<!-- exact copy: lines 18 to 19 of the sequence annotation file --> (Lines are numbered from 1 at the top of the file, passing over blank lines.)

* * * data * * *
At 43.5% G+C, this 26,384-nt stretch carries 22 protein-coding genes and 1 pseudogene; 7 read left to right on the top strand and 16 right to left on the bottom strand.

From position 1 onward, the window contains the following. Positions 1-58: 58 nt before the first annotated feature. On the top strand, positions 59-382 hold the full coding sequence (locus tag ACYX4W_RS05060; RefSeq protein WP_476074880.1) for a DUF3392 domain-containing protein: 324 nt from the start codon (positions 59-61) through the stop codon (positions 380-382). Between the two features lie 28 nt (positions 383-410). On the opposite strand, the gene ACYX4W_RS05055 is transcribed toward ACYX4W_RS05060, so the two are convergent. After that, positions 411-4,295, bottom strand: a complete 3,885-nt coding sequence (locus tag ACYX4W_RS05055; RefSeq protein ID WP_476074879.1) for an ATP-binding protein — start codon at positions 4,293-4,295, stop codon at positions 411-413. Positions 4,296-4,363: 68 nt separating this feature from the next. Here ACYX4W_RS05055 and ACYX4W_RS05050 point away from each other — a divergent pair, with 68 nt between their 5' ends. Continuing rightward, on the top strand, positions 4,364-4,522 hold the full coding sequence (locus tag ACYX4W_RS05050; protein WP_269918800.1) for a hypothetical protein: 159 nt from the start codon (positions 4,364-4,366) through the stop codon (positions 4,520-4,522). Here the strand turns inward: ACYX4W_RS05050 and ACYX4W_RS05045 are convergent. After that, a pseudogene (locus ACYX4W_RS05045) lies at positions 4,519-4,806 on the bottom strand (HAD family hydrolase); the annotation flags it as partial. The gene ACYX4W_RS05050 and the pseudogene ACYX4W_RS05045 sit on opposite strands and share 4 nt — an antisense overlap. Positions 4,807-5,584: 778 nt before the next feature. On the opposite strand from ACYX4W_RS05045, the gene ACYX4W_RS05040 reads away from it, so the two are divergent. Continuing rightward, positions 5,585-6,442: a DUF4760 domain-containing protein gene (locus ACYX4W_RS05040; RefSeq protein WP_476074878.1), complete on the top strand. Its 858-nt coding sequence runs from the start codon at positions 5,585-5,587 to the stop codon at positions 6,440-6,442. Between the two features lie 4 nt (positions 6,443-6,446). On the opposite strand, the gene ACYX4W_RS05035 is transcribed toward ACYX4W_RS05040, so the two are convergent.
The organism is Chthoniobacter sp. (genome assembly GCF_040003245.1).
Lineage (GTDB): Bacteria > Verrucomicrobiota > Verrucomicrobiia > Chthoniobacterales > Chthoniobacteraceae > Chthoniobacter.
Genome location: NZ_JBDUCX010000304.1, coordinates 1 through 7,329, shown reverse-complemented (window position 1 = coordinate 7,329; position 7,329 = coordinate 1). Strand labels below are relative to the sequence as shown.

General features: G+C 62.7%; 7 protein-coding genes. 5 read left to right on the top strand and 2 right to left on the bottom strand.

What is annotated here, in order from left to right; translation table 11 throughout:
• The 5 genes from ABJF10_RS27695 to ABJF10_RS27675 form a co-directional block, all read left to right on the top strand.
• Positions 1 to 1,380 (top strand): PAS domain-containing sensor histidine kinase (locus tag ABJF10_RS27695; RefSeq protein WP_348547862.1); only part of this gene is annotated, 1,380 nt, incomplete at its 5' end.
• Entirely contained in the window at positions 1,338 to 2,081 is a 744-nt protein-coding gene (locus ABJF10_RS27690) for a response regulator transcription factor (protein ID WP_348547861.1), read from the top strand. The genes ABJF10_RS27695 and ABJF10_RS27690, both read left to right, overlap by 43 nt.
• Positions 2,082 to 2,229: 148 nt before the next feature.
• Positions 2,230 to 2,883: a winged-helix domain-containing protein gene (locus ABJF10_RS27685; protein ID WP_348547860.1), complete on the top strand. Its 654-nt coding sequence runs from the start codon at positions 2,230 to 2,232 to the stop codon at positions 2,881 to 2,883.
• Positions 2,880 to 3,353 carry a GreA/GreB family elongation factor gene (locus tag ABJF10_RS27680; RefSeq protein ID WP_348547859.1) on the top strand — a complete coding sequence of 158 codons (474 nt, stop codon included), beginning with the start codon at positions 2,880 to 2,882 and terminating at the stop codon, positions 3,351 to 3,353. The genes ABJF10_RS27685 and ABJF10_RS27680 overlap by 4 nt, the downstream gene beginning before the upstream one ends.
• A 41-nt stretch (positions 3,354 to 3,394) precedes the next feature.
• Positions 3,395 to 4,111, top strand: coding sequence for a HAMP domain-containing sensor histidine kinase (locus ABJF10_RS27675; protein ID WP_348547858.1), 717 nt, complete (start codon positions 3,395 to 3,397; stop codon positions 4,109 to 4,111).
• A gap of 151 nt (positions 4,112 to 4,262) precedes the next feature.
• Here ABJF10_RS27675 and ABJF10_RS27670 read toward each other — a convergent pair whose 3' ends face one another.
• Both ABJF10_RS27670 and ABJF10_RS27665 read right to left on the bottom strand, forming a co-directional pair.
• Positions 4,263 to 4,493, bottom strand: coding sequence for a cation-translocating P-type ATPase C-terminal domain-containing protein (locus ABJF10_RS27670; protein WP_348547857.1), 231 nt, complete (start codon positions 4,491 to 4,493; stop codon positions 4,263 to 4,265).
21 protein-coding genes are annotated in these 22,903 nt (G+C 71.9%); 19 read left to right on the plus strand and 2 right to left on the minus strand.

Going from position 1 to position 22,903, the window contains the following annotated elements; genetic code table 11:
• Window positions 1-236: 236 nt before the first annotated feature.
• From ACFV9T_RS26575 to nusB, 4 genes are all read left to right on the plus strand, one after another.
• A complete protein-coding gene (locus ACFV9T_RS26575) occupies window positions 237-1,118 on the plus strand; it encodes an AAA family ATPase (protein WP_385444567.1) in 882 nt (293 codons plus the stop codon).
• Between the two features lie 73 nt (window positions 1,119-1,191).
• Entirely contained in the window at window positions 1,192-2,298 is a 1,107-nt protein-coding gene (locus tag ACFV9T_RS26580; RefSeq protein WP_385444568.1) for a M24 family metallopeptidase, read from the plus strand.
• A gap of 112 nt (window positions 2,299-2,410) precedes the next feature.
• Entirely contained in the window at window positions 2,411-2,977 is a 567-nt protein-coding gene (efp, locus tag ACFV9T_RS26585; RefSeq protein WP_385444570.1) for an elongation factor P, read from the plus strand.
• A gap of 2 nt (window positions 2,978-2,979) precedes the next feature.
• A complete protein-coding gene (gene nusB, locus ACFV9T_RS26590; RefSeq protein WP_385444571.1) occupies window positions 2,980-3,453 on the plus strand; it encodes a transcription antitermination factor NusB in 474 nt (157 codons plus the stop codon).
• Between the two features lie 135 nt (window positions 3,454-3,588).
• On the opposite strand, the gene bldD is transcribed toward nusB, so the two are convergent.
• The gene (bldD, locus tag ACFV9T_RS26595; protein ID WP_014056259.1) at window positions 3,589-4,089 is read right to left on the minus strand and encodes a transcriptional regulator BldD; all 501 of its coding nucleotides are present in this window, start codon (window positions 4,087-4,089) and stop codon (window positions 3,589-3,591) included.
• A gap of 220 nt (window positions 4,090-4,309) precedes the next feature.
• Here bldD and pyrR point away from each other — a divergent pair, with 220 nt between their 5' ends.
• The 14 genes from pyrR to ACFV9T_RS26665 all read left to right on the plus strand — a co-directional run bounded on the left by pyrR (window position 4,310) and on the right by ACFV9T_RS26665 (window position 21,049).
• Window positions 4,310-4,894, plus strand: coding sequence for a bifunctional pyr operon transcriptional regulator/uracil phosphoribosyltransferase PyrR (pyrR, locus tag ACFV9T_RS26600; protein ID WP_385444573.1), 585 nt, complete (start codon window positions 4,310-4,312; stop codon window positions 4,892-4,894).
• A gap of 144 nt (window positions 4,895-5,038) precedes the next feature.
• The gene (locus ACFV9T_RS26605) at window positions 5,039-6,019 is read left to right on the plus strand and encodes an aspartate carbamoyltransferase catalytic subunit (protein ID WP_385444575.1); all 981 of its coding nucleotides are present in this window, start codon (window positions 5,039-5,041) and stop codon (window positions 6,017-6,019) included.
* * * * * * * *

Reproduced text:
• Both ABJF10_RS27670 and ABJF10_RS27665 read right to left on the bottom strand, forming a co-directional pair.
• Positions 4,263 to 4,493, bottom strand: coding sequence for a cation-translocating P-type ATPase C-terminal domain-containing protein (locus ABJF10_RS27670; protein WP_348547857.1), 231 nt, complete (start codon positions 4,491 to 4,493; stop codon positions 4,263 to 4,265).